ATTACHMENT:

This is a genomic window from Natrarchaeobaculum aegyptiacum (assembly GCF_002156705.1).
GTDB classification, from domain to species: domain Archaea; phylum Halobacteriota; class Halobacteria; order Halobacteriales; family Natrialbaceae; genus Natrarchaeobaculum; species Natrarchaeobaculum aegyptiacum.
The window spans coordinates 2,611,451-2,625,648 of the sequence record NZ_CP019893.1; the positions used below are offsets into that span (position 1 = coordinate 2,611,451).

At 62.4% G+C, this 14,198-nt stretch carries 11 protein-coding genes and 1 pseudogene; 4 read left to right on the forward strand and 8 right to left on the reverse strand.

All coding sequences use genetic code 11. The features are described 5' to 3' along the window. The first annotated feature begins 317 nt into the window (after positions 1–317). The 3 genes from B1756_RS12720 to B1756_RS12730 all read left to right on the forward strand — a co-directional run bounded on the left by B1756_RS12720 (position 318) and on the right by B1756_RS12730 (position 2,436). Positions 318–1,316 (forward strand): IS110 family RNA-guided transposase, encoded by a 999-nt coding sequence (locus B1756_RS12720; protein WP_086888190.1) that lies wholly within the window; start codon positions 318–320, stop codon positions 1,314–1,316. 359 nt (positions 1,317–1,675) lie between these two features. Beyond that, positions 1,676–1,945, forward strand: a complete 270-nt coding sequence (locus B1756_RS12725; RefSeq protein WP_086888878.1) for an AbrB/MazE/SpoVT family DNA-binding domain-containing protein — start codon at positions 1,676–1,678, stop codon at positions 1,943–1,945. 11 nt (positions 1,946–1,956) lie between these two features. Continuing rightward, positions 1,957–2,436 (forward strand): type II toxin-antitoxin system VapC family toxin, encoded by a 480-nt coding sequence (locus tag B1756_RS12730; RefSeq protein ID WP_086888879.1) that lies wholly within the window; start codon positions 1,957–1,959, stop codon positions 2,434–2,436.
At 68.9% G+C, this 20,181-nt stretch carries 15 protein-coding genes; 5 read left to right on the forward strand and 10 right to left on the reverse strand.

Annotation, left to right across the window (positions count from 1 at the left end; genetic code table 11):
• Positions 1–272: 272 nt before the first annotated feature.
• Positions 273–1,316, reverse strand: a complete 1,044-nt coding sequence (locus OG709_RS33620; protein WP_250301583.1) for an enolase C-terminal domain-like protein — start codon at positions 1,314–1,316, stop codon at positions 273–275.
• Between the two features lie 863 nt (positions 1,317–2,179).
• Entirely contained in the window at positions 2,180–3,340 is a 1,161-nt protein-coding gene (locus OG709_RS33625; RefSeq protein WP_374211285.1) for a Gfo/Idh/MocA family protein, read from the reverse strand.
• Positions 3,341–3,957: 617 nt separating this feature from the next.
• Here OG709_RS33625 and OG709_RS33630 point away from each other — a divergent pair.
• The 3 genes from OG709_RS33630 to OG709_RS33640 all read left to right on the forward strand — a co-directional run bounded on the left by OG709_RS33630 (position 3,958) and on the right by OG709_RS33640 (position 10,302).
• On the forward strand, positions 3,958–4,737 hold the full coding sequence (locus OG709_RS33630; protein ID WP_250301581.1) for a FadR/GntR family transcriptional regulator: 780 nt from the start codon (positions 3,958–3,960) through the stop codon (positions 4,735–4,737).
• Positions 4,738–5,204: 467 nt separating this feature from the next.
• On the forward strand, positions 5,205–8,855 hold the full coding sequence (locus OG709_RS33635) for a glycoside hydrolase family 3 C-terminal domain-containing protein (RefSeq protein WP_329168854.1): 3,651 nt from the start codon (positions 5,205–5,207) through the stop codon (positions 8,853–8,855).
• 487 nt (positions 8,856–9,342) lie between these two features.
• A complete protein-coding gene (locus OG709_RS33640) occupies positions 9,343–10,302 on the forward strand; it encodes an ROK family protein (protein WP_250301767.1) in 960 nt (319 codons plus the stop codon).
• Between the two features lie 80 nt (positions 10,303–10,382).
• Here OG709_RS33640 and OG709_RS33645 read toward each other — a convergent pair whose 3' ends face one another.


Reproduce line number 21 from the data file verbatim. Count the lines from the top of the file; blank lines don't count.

• Here OG709_RS33640 and OG709_RS33645 read toward each other — a convergent pair whose 3' ends face one another.